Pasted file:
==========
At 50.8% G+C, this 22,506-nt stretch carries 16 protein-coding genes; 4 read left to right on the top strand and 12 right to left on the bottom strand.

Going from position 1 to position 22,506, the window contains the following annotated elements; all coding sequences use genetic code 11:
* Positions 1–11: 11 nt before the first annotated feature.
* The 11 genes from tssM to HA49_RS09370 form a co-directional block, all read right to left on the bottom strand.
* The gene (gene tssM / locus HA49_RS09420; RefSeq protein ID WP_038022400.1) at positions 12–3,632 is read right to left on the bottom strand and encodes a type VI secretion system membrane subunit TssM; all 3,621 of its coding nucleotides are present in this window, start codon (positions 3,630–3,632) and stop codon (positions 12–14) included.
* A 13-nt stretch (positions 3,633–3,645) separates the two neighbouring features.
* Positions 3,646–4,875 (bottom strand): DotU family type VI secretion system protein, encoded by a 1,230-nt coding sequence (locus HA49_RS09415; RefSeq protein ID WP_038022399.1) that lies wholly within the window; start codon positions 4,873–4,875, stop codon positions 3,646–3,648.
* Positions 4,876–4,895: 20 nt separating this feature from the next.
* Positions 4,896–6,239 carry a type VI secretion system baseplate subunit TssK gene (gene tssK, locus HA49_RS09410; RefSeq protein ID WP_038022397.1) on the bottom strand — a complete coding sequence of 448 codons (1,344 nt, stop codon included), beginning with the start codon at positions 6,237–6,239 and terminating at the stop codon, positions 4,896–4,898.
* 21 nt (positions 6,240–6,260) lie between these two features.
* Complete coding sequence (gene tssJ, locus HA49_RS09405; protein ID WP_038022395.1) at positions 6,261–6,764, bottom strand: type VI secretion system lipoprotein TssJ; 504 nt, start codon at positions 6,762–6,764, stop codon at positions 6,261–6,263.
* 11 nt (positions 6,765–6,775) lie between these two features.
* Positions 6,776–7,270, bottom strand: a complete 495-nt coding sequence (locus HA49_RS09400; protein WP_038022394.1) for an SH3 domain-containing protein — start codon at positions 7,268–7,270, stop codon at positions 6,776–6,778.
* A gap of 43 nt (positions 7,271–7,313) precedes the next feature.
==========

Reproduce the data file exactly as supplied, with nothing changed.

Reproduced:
At 50.8% G+C, this 22,506-nt stretch carries 16 protein-coding genes; 4 read left to right on the top strand and 12 right to left on the bottom strand.

Going from position 1 to position 22,506, the window contains the following annotated elements; all coding sequences use genetic code 11:
* Positions 1–11: 11 nt before the first annotated feature.
* The 11 genes from tssM to HA49_RS09370 form a co-directional block, all read right to left on the bottom strand.
* The gene (gene tssM / locus HA49_RS09420; RefSeq protein ID WP_038022400.1) at positions 12–3,632 is read right to left on the bottom strand and encodes a type VI secretion system membrane subunit TssM; all 3,621 of its coding nucleotides are present in this window, start codon (positions 3,630–3,632) and stop codon (positions 12–14) included.
* A 13-nt stretch (positions 3,633–3,645) separates the two neighbouring features.
* Positions 3,646–4,875 (bottom strand): DotU family type VI secretion system protein, encoded by a 1,230-nt coding sequence (locus HA49_RS09415; RefSeq protein ID WP_038022399.1) that lies wholly within the window; start codon positions 4,873–4,875, stop codon positions 3,646–3,648.
* Positions 4,876–4,895: 20 nt separating this feature from the next.
* Positions 4,896–6,239 carry a type VI secretion system baseplate subunit TssK gene (gene tssK, locus HA49_RS09410; RefSeq protein ID WP_038022397.1) on the bottom strand — a complete coding sequence of 448 codons (1,344 nt, stop codon included), beginning with the start codon at positions 6,237–6,239 and terminating at the stop codon, positions 4,896–4,898.
* 21 nt (positions 6,240–6,260) lie between these two features.
* Complete coding sequence (gene tssJ, locus HA49_RS09405; protein ID WP_038022395.1) at positions 6,261–6,764, bottom strand: type VI secretion system lipoprotein TssJ; 504 nt, start codon at positions 6,762–6,764, stop codon at positions 6,261–6,263.
* 11 nt (positions 6,765–6,775) lie between these two features.
* Positions 6,776–7,270, bottom strand: a complete 495-nt coding sequence (locus HA49_RS09400; protein WP_038022394.1) for an SH3 domain-containing protein — start codon at positions 7,268–7,270, stop codon at positions 6,776–6,778.
* A gap of 43 nt (positions 7,271–7,313) precedes the next feature.